Pseudorotaxanes in the gas phase: structure and energetics of protonated dibenzylamine–crown ether complexes†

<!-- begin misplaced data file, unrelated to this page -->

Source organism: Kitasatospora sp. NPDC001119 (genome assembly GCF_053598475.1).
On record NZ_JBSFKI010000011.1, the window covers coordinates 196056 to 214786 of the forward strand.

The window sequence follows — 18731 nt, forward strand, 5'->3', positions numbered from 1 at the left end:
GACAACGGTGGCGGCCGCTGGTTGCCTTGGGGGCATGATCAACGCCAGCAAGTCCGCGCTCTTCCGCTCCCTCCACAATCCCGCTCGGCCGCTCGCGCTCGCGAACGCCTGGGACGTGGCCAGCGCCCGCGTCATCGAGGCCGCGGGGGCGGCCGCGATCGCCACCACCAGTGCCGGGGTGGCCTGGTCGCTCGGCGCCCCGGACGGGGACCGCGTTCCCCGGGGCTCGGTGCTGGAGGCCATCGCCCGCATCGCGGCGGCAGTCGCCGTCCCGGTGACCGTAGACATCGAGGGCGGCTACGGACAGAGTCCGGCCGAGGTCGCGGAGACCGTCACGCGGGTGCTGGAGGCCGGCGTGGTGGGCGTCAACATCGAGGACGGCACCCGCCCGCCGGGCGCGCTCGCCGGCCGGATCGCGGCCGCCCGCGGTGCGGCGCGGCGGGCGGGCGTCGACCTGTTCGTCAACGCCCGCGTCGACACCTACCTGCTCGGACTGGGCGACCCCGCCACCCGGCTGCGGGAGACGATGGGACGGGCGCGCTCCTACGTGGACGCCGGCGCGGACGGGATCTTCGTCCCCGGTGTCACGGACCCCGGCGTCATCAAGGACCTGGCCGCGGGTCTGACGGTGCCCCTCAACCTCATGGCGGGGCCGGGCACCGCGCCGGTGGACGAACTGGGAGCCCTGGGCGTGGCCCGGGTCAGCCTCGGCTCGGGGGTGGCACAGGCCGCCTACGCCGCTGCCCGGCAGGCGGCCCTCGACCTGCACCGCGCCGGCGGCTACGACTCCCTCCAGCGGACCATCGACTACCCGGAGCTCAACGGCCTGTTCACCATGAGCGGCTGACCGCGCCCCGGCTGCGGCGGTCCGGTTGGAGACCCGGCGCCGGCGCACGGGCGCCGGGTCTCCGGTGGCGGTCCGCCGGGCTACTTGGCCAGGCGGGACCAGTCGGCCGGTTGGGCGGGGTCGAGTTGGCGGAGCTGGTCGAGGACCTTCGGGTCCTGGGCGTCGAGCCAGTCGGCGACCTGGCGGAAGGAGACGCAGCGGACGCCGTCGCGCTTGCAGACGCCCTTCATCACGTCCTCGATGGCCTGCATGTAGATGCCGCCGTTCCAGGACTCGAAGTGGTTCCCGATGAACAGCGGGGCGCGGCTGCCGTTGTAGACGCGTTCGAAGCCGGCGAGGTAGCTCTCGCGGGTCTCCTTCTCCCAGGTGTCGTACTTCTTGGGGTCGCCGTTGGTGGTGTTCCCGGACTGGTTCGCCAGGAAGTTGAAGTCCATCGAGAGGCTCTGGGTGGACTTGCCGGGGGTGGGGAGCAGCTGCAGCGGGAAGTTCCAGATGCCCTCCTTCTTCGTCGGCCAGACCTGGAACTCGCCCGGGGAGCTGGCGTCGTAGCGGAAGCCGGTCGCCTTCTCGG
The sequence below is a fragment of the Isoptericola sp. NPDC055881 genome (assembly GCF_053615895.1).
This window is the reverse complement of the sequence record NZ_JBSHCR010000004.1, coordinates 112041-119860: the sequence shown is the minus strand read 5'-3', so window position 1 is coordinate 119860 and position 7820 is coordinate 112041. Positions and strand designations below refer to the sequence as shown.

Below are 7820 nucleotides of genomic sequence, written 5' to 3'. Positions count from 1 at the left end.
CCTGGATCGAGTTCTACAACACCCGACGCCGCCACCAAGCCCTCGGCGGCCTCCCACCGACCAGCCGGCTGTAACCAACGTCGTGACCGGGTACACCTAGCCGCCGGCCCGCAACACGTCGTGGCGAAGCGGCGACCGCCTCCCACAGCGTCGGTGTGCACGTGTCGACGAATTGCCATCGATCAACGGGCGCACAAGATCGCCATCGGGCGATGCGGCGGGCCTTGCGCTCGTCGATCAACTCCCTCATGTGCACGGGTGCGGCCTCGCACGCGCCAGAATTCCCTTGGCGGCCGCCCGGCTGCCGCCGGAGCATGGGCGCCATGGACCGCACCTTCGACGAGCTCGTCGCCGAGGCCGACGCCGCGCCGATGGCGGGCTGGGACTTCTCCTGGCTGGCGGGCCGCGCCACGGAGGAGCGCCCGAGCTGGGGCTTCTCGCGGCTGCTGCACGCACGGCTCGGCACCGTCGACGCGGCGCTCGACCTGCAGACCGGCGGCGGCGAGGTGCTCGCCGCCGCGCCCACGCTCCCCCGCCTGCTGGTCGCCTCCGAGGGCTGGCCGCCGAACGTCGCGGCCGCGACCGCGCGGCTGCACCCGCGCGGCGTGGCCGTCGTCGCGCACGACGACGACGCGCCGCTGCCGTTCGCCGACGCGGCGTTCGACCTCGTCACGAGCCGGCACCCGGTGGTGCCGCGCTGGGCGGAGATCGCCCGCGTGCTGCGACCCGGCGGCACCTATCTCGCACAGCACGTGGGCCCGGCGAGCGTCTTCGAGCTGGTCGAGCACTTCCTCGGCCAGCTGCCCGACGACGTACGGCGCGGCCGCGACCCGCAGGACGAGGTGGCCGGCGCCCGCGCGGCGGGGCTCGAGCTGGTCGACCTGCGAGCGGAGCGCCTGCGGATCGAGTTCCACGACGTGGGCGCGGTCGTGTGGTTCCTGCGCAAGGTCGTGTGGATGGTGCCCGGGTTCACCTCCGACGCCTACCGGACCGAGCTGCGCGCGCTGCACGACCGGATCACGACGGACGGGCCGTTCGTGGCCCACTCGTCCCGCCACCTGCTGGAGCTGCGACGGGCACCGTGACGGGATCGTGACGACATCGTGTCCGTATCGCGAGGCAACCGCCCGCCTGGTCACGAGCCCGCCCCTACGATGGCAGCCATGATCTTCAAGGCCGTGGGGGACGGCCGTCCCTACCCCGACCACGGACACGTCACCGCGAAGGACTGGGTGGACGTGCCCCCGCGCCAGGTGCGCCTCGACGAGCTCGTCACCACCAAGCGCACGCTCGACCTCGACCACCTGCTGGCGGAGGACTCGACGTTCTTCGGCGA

We observe UV spectra of protonated dibenzylamine (dBAMH+) and its complexes with 15-crown-5 (dBAMH+–15C5), 18-crown-6 (dBAMH+–18C6), and 24-crown-8 (dBAMH+–24C8) under cold (∼10 K) gas-phase conditions by UV photodissociation (UVPD) and UV–UV hole-burning (HB) spectroscopy. The UVPD spectrum of the dBAMH+–15C5 complex shows an extensive low-frequency progression, which originates from a unique conformation of the dBAMH+ part with benzene rings facing closely to each other, while UVPD and calculation results suggest open conformations of the dBAMH+ part for dBAMH+–18C6 and dBAMH+–24C8. UV–UV HB spectra of the dBAMH+–24C8 complex indicate that there exist at least two conformers; multiple conformations can contribute to high stability of dBAMH+–24C8 pseudorotaxane due to “conformational” entropic effects. The UVPD experiment indicates that the dissociation probability of dBAMH+–24C8 into dBAMH+ and 24C8 is substantially smaller than that of dBAMH+–15C5 and dBAMH+–18C6, which can be related to the barrier height in the dissociation process. The energetics of the dBAMH+–24C8 complex is investigated experimentally with NMR spectroscopy and theoretically with the global reaction route mapping (GRRM) method. An energy barrier of ∼60 kJ mol−1 is present in the pseudorotaxane formation in solution, whereas there is no barrier in the gas phase. In the course of the photodissociation, excited dBAMH+–24C8 complexes can be trapped at many local minima corresponding to multiple conformations. This can result in effective dissipation of internal energy into degrees of freedom not correlated to the dissociation and decrease the dissociation probability for the dBAMH+–24C8 complex in the gas phase. The energy barrier for the pseudorotaxane formation in solution originates not simply from the slippage process but rather from solvent effects on the dBAMH+–24C8 complex.